Smash Ball is the Perfect Blend of Pong, Rocket League and Pinball

PAX Online: Smash Ball Preview

PAX Online is here, and with it come a lot of upcoming indie titles from developers all around the world. A lot of these colourful indies are worthy of mention, but Smash Ball may be my favorite of the bunch so far. Smash Ball is like if you limited the field of Rocket League, as well as the team size down to 2v2 and switched the cars for customizable mechs, then added pinball mechanics and the ability to K.O. your opponents. An exhilarating rush may not always come from getting a goal in Smash Ball, it can come from knocking both of your opponents out, landing a crushing blow with one of your booster cards, or successfully chaining goals together in an overwhelming display to your opponents. The gameplay is both fun and addicting, and Smash Ball shows a lot of promise for growth through a likely games as a service model.

The customization potential for the mechs in Game Pill Inc.’s Smash Ball seems limitless already, with cosmetic options also offering increasingly rare variants on your favorite gear. As a hardcore fan of Custom Robo for the GameCube (released in 2004) and the popular anime known as Metabots, I truly appreciate the fact that you can unlock most cosmetic goodies to customize your bots by playing the game. Most of the cosmetics on offer in the Mech Factory are available through playing the game, but there are rarity options that range from uncommon to Legendary, and even Exotics that can be purchased with in-game currency. One day I’d like to see a Gundam, Zoids, or Metabots crossover that brings familiar anime faces to the arena, but for now I like what Game Pill Inc. has included in the base package.

Battlebots Meets Pong and Pinball

Smash Ball matches can unfold in 1v1 or 2v2 match types, but I personally preferred the strategy of 2v2. In 2v2 you’re able to swap out one bot for another, making it easier to survive a match with a realistic benching mechanic that feels like a no-brainer considering the bots take damage as they’re scored on or hit directly with the ball. There are two ways to K.O. your enemy and be K.O.’d yourself: being hit by the ball directly and being scored on. Thanks to the brilliant combination of Pong and pinball mechanics, it’s possible to angle a shot perfectly to chain together multiple goals, shooting several lightning bolts at the enemy bots. Various booster cards are also used to carry IP the gameplay, allowing gamers to choose one at the beginning of a match. These booster cards vary in effect from missiles, and bombs, to heals and other defensive abilities. This combination of gameplay mechanics ensures that no two matches will feel identical, even when you’re actively trying to reenact a match.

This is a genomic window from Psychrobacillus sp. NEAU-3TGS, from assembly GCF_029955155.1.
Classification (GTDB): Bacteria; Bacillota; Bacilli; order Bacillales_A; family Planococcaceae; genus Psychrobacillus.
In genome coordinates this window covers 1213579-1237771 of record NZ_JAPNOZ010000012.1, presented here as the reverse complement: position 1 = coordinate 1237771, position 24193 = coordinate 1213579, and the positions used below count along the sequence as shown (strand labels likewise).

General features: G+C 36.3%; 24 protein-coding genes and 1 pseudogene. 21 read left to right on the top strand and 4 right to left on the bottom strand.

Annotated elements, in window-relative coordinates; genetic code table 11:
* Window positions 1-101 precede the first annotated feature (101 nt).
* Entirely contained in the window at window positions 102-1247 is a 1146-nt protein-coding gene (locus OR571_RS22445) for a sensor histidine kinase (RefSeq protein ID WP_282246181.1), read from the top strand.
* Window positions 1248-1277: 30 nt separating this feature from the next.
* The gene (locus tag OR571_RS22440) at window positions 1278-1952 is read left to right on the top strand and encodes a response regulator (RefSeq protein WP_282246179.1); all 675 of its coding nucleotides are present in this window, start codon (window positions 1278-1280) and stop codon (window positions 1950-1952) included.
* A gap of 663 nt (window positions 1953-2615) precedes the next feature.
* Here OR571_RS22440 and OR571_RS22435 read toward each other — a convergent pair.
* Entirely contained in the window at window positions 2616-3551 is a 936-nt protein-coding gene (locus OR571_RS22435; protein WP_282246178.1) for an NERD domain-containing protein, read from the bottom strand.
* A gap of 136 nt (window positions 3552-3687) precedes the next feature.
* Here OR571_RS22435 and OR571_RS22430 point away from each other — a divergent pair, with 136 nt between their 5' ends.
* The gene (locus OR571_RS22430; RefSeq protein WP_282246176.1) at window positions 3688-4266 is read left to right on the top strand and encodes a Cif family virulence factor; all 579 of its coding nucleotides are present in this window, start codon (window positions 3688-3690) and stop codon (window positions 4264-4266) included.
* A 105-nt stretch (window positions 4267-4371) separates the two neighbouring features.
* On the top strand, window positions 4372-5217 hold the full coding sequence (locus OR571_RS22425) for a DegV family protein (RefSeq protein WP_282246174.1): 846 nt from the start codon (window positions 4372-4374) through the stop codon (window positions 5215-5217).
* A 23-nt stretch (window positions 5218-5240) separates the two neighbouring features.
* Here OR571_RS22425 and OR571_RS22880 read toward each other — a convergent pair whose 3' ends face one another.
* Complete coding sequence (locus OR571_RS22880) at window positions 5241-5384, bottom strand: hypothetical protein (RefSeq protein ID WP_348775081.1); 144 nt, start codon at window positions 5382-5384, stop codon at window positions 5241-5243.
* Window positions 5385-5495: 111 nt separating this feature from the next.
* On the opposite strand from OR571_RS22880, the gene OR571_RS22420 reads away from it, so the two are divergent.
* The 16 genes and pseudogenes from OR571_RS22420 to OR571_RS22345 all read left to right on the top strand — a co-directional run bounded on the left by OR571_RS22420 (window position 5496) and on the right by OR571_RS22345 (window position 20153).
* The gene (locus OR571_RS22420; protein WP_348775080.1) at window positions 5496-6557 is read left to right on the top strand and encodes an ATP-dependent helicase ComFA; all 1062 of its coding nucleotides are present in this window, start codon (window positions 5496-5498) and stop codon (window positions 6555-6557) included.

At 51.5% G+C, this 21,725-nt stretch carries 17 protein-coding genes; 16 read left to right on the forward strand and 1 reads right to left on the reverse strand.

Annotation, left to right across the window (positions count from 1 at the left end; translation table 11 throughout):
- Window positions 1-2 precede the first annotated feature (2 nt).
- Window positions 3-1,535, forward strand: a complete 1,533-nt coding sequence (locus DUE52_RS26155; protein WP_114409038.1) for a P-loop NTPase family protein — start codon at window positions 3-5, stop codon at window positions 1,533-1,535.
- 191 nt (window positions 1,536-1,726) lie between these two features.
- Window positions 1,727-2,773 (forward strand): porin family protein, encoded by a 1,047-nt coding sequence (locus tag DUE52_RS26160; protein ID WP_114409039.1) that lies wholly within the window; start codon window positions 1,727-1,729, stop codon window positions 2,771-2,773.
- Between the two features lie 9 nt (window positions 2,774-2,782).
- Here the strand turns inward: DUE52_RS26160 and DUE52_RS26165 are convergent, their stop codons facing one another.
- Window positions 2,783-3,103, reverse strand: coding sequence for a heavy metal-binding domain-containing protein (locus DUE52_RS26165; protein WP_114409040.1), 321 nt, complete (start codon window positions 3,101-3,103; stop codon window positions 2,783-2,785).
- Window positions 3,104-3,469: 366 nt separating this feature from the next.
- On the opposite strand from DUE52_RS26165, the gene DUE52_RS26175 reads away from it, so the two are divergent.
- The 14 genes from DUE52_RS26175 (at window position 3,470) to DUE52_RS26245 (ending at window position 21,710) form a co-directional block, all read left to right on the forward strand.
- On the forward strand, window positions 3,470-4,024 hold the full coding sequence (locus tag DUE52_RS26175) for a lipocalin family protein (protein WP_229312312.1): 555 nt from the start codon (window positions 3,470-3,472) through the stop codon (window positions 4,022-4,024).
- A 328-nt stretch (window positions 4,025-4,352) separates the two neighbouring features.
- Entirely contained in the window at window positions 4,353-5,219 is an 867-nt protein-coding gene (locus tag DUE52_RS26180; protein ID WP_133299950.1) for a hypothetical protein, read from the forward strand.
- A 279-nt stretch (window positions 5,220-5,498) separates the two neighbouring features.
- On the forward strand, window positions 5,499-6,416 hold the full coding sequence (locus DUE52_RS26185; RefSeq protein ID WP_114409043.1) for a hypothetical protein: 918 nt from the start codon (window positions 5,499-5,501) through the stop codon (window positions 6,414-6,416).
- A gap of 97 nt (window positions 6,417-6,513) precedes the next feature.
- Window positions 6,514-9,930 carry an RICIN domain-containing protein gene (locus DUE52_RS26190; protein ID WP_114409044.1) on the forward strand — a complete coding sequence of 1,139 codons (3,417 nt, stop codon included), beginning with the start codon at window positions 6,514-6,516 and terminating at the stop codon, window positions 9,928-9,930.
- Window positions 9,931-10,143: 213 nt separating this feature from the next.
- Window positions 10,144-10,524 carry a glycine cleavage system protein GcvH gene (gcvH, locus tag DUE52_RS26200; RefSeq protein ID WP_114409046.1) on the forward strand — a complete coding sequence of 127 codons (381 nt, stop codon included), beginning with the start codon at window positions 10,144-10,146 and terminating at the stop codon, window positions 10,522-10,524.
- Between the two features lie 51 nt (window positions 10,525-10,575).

Smash Ball has a fun campaign to play through, with various factions and two entertaining campaign announcers known as Bolt and Screw. The commentary during the matches themselves is pretty weak, but Bolt and Screw come together during brief segments between campaign chapters to show mech game fans their sense of humor. The characters that are showcased through the campaign of Smash Ball truly shine and it makes me just as interested in single-player DLC as I am in the multiplayer potential. Some of the factions that you’re able to join by playing the Smash Ball campaign are Phatbluejay, Quiktank, and Eyeclone, and each of these factions has their own colours as if they’re a sports team. In terms of Smash Ball progression, it’s smarter to use in-game currency to purchase these colour shaders rather than parts that you want, due to the fact that the parts are easily unlocked from winning matches, while colour shaders are a bit harder to come by.

Brilliant Customization and Single-Player Gameplay

While I played Smash Ball across several days during PAX Online, I was unable to connect to any online matches. I had the opportunity to go 1-on-1 with another friend, but in terms of connecting with randoms online, I have no experience. I expected more people to give Smash Ball a play through PAX 2020, and I definitely anticipate that it will be a sleeper hit when it releases. While it has a lot of room to improve, Smash Ball feels like the early days of Rocket League and it has similar potential. Most of the stages themselves are quite uninspired compared to the Psyonix car soccer title, but the underwater level shows the potential of the arena design.

I encountered a few glitches while playing Smash Ball, with one freezing an enemy bot just before serving the ball, resulting in me only being able to move around or swap players. The other glitch I encountered stopped my enemy from moving, while still allowing them to hit the ball if it got close, which felt like a hidden booster card rather than a game-breaker. I got several hours of fun out of Smash Ball during PAX Online, but I’m even more excited for the future of the game. Smash Ball has no official release date yet, but when it does eventually come out, it’ll be on PS4, PS5, Mobile, and Nintendo Switch. These days most games evolve over time, and Smash Ball shows huge potential. If you’re a fan of Pong, pinball, and/or Rocket League, definitely check out this upcoming indie title!

***PC code provided by developer***